Certainly, unlike diploma mills, no KWU executive has ever been charged with or convicted of violations of either state or federal law.
    I notice that they don't even bother to claim that they catalog all of their dissertations. I guess that the non-representative dissertations are considered trash? I further guess that the representative dissertations are not really representative of most of the trash that is signed off as a dissertation by KWU.

    They fail to mention that no KWU executive has been charged with any crime because KWU has bounced from state to state to avoid operating illegally in those states.

  3. #3
    John Bear is offline Senior Member
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    K-WU says:
    Carrying this further, the definition of diploma mill put forth by Oregon regulator Alan Contreras on his website generally jives with what had been the prevailing definition.

    Did this university executive really say that? Groovy. I dig his scribe. He's givin' it to us easy. But are his boots laced? What's his song, King Kong?

    K-WU says: The problem is that Mr. Contreras has made no effort whatsoever to determine whether his criteria apply to Kennedy-Western.

    Au contraire. The problem (one of them, anyway) is that K-WU has apparently made no effort to invest the $400 necessary to apply to be removed from the Oregon list. Quite a few schools have successfully done so.

  4. #4
    Mr_E_2000 is offline Registered User
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    Thumbs down Big Deal. KWU is still a phony school.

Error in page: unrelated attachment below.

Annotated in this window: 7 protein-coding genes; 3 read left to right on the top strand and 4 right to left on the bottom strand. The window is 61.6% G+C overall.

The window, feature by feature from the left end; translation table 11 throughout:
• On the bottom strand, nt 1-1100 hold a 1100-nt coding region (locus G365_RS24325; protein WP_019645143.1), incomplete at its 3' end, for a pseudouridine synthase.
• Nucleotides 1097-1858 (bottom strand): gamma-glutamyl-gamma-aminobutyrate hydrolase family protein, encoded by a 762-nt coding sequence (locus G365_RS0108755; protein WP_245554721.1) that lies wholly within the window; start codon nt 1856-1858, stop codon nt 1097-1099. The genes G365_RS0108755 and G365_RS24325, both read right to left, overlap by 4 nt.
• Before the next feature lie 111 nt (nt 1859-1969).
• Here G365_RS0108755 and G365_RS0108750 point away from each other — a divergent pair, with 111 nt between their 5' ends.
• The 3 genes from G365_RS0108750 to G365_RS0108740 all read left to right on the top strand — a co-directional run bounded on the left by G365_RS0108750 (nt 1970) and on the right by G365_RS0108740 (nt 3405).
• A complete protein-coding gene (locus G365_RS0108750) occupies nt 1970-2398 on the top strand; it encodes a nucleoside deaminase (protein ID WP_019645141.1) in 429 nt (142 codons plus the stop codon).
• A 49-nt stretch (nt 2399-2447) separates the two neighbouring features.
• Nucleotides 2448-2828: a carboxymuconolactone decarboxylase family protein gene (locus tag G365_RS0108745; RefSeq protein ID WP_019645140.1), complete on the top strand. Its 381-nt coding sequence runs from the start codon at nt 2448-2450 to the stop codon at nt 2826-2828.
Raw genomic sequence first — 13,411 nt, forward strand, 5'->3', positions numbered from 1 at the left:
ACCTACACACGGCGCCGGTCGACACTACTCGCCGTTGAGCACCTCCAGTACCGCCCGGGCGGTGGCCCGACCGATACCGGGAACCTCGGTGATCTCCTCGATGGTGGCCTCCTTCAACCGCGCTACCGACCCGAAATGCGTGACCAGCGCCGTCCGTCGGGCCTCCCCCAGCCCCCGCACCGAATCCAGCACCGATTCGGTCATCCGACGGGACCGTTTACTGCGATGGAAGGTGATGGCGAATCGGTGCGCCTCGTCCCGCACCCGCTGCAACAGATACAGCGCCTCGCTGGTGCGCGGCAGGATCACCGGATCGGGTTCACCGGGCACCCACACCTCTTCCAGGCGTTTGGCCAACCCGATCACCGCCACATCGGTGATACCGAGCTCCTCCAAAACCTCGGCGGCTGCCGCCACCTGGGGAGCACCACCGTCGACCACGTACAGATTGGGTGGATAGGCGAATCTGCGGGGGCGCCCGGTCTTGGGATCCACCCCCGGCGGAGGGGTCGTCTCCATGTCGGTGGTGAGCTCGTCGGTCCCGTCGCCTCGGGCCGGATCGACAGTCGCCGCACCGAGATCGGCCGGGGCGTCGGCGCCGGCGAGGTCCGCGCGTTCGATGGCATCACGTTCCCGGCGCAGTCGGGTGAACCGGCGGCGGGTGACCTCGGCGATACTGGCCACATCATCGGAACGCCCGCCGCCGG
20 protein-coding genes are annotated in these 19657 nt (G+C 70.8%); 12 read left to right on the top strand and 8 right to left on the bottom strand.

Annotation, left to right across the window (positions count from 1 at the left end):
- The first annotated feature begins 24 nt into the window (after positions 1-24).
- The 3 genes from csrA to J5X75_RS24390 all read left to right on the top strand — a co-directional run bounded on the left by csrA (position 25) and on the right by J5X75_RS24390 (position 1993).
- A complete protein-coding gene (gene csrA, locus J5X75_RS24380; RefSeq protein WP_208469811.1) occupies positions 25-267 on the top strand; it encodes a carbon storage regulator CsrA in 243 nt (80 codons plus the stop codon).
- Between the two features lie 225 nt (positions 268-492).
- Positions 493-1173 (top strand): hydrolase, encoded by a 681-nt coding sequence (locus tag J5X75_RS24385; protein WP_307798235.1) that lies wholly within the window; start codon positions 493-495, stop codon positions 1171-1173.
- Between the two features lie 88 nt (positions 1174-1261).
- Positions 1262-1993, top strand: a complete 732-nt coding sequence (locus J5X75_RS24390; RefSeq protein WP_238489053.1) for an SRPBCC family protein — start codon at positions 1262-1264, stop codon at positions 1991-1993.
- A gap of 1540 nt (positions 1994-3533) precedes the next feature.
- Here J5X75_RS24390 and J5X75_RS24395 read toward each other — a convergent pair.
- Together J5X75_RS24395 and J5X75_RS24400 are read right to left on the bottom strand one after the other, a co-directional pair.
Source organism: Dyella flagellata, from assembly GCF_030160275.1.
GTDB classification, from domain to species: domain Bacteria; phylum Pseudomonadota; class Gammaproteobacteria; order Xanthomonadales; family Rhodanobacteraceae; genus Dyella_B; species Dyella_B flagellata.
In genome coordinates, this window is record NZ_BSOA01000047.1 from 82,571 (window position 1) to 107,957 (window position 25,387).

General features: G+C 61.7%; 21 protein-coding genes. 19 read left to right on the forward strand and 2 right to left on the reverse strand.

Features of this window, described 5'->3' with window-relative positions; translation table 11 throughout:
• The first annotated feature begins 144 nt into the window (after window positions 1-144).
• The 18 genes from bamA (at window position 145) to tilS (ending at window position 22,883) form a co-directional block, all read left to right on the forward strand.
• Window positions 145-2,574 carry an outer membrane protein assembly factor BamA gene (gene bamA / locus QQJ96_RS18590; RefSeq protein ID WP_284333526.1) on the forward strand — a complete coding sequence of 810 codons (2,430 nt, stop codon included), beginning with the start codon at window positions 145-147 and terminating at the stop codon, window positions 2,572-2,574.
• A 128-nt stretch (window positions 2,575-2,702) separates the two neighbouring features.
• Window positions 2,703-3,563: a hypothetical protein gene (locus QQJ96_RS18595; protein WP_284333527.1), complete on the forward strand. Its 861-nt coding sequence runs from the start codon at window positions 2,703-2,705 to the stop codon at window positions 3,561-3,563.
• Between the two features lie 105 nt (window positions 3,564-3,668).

KWU spends a lot of money. They're still not accredited - and media bias is against them already. Since they claim they do more than a diploma mill, why not take the next step and apply for accredidation? DETC perhaps? <sigh>


    Oh...That requires some form of legitimate academic criteria...Something KWU can't provide.

    Just my .02 worth!

    Mister_E_2000

  5. #5
    codekiller is offline Registered User
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    I agree with mr_e_ 2000

    They are spending all this money to be state licensed why not used that money to become acis,detc or reginonally accredited at some point they need to stop fighting the system and become part of it if they want to truely be taken seriously. Another thing they could do is stop taking life experience credits that takes away from the school's creditability(start excepting clep tests instead). Why not try to become an ace accredtited university sure tuition will costs more and they may have to change a few things but Im sure student wouldnt mind paying a little more for a more creditable degree that has a better chance to be accepted at other universitys and jobs legally throughout the united states.
    B.S University Of Illinois Computer Science(Hopefully starting in the near future)

    BIT American Intercontinental University Information Technology

    A.A.S Sanford-brown college Network Technology


  6. #6
    Rich Douglas is offline Registered User
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    Originally posted by codekiller
    I agree with mr_e_ 2000

    They are spending all this money to be state licensed why not used that money to become acis,detc or reginonally accredited at some point they need to stop fighting the system and become part of it if they want to truely be taken seriously. Another thing they could do is stop taking life experience credits that takes away from the school's creditability(start excepting clep tests instead). Why not try to become an ace accredtited university sure tuition will costs more and they may have to change a few things but Im sure student wouldnt mind paying a little more for a more creditable degree that has a better chance to be accepted at other universitys and jobs legally throughout the united states.